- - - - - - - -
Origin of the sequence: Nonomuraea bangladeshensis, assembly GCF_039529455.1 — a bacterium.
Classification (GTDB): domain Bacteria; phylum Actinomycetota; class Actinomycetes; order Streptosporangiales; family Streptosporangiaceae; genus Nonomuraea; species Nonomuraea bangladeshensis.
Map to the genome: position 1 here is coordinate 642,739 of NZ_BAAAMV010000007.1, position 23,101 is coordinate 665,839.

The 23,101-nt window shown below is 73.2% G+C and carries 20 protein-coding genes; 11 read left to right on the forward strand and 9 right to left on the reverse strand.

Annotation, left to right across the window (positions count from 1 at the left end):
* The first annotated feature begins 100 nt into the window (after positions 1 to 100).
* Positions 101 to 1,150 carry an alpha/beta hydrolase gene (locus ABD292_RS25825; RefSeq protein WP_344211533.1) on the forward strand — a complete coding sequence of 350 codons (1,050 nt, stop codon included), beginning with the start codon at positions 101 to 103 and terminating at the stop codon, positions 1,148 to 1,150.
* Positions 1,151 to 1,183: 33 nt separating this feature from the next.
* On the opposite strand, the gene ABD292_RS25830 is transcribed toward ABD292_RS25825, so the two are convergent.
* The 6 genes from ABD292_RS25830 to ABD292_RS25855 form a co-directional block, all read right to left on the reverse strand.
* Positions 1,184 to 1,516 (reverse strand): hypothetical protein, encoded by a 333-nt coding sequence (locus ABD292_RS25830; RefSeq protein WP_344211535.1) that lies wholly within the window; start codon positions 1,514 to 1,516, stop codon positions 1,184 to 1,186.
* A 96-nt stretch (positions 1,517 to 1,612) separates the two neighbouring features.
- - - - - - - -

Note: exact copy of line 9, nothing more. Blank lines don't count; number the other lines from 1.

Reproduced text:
* On the opposite strand, the gene ABD292_RS25830 is transcribed toward ABD292_RS25825, so the two are convergent.